A hysterectomy addresses one of several possible health issues in women, including fibroids, cancer, and prolapse, but it has its own consequences as well. Like many major surgeries, a hysterectomy hampers freedom and requires consistent care for a seamless recovery. While it’s ideal to have someone nearby to help, you may not always have that privilege. Read our pointers on how to care for yourself after a hysterectomy for some help.
Rest Up and Ask for Help with Tasks
Your most important task is actually the absence of one. The day of your operation, focus on rest and relaxation. In your first week post-op, don’t push yourself too hard and take breaks at the first sign of stress or discomfort. Your body will thank you later.
Though you may be alone, there are some things you simply cannot do yourself. When you must lift something, recruit a neighbor to do it for you. Under no circumstances should you overstrain your body just because you’re solo.
Walk the First Day, Then Keep Going
Though rest is key, many doctors recommend walking a bit during your first day home. This kind of exercise doesn’t agitate your body too much but promotes your eventual healing. Plus, walking increases your mood and gives you a good excuse to get out of the house. As you start to feel better, ramp up your walking distance to continue experiencing these benefits.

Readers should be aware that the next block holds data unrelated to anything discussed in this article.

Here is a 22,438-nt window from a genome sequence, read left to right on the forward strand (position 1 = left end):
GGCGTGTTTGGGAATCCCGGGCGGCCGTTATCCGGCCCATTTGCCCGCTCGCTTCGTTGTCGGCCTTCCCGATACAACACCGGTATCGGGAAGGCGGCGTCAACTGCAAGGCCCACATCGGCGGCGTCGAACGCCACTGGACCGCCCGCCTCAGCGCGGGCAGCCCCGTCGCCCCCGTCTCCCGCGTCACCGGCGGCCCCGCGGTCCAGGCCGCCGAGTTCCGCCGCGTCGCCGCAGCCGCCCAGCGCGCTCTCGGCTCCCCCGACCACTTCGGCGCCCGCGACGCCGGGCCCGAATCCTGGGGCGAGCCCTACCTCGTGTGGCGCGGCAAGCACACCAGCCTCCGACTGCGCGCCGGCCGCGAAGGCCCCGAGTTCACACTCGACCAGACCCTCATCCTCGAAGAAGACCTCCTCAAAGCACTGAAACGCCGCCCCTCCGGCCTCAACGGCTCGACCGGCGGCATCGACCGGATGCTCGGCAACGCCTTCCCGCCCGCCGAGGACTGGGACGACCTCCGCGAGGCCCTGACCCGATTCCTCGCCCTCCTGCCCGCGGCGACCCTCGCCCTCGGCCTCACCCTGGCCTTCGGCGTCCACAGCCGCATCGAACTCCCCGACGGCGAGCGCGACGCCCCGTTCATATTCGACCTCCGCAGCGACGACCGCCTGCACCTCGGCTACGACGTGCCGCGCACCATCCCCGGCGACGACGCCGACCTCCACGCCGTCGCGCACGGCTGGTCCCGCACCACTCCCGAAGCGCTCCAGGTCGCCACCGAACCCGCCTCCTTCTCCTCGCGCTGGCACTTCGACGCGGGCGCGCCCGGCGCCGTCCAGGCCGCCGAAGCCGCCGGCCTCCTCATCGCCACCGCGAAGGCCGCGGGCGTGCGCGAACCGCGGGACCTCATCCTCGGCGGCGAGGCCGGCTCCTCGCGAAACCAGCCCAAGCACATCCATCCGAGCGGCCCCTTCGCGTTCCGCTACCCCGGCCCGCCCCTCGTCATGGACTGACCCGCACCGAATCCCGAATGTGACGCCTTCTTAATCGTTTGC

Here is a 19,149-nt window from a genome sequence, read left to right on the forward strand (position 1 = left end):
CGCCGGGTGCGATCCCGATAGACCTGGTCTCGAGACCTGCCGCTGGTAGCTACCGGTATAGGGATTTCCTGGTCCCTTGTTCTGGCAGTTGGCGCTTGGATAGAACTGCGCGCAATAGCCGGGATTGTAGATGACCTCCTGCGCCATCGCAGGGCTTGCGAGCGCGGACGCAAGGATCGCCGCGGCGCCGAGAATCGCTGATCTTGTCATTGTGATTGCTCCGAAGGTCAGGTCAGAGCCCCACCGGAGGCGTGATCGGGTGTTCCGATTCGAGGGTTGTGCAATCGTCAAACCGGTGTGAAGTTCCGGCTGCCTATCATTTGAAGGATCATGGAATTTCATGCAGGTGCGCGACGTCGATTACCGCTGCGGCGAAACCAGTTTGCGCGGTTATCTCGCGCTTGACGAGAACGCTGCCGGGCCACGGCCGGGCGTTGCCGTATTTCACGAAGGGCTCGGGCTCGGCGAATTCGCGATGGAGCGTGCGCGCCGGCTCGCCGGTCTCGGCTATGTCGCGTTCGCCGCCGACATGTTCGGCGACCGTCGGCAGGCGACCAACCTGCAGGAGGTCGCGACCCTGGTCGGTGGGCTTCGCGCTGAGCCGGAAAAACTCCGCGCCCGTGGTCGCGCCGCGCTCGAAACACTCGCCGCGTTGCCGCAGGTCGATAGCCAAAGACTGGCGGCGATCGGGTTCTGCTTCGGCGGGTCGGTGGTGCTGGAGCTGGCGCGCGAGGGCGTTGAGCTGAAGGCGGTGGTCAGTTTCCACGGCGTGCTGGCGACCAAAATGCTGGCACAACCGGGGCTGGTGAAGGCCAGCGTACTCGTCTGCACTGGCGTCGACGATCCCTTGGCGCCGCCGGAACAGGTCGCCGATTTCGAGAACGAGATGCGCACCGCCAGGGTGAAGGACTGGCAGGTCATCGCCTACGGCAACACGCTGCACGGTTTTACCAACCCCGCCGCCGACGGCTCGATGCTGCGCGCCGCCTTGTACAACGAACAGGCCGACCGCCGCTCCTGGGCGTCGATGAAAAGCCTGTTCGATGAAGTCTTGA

Know Your Limits and Follow Doctor’s Orders
Meanwhile, adhere to the limits and instructions your doctor provides. Take at least a month off work. During that time, don’t drive and swear off moderate-to-heavy lifting for at least two months. As a general rule regarding sexual activity, you should also avoid intercourse for roughly two months after the operation. When you first return to these activities, take it slow, and be aware of your body’s condition. You’re a unique person with your own limitations and timeline, so be sure to listen to your body’s needs.
Process the Operation and Grieve Your Body’s Changes
Another, less physical way to care for yourself after a hysterectomy is mentally processing what you went through. You likely had a hysterectomy due to health problems, meaning this is a turbulent time in general. On top of that, a hysterectomy could lead to incontinence symptoms you didn’t expect. As you figure out how to deal with incontinence after your surgery, grieve the broad changes in your body as well.
Chief among these changes, operating on, or fully removing the uterus prevents future childbearing. Understandably, this is a hard reality for many people. Take time to constructively think through what life looks like now. Doing this emotional digging helps you acknowledge your legitimate feelings and process your sorrow without letting it build up inside you.